you just work hard, and you’re consistent, you’ll get to where you want to be.” Under Fale’s expertise Mulu was able to use his large stature to develop his skills and adopt the big man style of wrestling.
“Learning to fight like a big man was very challenging, making it my own was another battle in itself,” Mulu along the way developed an immense presence that set him apart from his peers at the Dojo. “Obviously, my foundation came from watching Fale-San wrestle and spending time with him over the years. I also studied other big men that have a commanding presence and can move around. Lately, I have been watching Pacific wrestlers that inspire me like ‘High Chief’ Peter Maivia, Yokozuna, and Umaga to help develop my style.”
Mulu was part of the Lion’s Roar 12-part docu-series that premiered on NJPW World on January 2022, as one of thirteen hopefuls at the NZ Dojo competing for a New Japan contract. Mulu was one of the more easy-going of the pride; his heart was noted during the workouts, and his potential – in the ring. The Lion’s Roar prospect expressed his desire to gain a contract, however the outcome did not go as well as he anticipated.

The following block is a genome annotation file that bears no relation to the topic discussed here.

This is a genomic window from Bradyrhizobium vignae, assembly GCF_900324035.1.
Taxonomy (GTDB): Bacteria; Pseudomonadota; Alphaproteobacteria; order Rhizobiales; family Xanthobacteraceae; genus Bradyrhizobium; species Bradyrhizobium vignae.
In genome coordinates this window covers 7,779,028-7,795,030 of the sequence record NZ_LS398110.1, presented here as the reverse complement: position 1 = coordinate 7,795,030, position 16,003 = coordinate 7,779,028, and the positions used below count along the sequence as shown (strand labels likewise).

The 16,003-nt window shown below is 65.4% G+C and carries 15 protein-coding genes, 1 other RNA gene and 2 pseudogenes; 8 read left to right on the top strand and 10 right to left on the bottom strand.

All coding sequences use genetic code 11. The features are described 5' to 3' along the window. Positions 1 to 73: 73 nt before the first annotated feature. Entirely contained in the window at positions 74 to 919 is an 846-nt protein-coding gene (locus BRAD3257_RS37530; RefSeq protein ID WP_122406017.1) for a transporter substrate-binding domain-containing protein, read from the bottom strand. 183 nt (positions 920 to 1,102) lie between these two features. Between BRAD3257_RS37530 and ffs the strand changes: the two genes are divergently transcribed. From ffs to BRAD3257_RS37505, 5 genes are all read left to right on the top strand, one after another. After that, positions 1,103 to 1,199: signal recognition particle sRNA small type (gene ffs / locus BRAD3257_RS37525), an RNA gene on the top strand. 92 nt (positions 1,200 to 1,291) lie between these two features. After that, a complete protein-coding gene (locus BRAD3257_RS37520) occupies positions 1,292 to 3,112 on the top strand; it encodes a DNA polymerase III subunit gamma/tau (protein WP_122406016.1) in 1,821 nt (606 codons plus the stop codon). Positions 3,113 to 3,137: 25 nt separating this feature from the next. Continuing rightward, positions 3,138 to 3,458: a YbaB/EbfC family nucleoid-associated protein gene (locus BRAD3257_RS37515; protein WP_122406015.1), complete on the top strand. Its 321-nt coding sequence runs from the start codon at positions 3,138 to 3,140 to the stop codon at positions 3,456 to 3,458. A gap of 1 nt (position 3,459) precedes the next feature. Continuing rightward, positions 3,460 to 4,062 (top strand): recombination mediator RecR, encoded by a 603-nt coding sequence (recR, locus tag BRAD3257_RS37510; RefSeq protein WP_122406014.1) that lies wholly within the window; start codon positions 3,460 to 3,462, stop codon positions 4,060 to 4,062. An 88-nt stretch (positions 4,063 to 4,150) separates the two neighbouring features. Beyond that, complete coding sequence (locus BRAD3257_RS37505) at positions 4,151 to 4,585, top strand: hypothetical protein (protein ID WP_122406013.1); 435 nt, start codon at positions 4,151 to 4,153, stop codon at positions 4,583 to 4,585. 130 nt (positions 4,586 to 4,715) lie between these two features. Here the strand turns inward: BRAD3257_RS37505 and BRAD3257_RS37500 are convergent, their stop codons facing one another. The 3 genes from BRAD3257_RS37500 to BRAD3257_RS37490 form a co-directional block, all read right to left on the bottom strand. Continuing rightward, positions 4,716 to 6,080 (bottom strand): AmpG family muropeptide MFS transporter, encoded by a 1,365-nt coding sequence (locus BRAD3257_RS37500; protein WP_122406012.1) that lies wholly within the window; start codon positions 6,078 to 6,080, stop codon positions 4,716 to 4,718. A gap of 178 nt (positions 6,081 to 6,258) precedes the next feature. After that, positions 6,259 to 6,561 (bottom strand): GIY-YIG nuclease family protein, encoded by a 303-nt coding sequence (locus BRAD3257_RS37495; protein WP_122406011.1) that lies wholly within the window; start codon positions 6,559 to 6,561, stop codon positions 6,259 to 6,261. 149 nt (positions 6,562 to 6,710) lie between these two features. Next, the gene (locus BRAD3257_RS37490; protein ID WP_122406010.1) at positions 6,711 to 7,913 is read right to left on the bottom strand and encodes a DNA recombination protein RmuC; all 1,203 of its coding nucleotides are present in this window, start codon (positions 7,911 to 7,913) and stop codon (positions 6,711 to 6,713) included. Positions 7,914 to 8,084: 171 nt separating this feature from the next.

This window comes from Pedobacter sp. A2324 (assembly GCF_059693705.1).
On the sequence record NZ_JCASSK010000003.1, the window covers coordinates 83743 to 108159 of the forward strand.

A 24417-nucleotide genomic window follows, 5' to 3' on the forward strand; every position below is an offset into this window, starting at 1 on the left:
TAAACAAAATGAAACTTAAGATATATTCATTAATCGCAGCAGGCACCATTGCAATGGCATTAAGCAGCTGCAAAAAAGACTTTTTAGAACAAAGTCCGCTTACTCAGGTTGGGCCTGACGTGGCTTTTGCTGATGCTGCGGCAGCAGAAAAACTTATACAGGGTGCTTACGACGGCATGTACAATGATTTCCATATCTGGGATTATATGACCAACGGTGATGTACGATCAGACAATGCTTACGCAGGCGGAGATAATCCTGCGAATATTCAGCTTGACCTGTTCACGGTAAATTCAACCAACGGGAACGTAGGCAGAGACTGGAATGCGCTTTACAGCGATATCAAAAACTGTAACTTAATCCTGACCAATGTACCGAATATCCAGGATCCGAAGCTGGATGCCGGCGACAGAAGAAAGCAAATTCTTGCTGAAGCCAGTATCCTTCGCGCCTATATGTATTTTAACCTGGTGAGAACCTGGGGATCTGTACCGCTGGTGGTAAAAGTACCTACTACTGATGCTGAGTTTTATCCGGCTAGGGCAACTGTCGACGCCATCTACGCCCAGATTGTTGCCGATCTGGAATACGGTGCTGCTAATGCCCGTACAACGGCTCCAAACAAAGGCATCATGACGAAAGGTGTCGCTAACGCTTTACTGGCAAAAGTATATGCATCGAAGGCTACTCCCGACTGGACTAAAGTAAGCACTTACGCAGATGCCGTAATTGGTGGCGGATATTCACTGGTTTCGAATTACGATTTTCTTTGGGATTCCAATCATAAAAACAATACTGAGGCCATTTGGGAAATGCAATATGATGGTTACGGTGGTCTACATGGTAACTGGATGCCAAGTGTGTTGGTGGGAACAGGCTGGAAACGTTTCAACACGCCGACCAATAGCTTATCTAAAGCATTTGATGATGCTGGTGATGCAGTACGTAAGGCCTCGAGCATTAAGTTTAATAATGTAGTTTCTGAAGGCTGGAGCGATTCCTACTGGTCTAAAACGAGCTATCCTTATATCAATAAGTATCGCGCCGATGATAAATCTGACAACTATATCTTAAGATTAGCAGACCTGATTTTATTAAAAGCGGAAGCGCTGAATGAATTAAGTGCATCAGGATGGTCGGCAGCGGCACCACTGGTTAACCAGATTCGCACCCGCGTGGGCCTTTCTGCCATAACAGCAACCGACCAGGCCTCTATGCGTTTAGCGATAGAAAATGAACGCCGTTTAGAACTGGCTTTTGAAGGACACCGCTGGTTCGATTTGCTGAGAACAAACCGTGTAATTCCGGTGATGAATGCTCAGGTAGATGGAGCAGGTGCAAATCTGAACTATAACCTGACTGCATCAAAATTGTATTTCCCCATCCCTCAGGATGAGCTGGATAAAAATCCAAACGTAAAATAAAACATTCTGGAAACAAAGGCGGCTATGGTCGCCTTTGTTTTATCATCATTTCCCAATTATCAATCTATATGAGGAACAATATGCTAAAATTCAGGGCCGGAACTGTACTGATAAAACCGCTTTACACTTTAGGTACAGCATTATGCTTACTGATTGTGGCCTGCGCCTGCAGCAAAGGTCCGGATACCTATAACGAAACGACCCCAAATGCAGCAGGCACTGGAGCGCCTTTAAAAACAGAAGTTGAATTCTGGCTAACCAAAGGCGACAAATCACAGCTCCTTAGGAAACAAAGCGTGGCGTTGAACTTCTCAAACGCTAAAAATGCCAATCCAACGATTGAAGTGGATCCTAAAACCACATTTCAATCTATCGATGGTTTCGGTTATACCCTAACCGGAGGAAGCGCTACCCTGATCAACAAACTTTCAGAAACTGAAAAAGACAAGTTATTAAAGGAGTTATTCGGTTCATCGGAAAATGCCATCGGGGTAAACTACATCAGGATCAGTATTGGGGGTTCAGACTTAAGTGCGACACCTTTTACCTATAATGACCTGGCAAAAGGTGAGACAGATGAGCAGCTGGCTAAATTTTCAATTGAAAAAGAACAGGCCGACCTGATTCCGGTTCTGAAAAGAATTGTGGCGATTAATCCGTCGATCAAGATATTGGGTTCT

“I was hit with a mix of emotions while watching that last episode of Lion’s Roar,” Mulu described his reaction to learning how close he came to gaining a highly prized New Japan deal. “I was gutted and speechless, then doubt began to creep into my mind,” said Mulu of his initial reaction before seeking wise counsel. “After reflecting and talking with my coaches, I was grateful that I was taken into consideration by New Japan. The dream felt as if it was out of reach, but it was right there. Knowing this reassured me that I’m getting closer to achieving my goal, and I just have to keep working away and trusting the process.”
In a life-changing experience that helped strengthen his fighting spirit, Mulu travelled to Samoa, to his family village of Sapapali’i where he was bestowed the Matai (chief) title, Seiuli.
“Going to Samoa for this special occasion was an emotional experience,” explained Mulu of this incredible milestone. “Learning more about my culture is always a great thing to do, and receiving the blessings of your family and your village is a privilege and an honour.”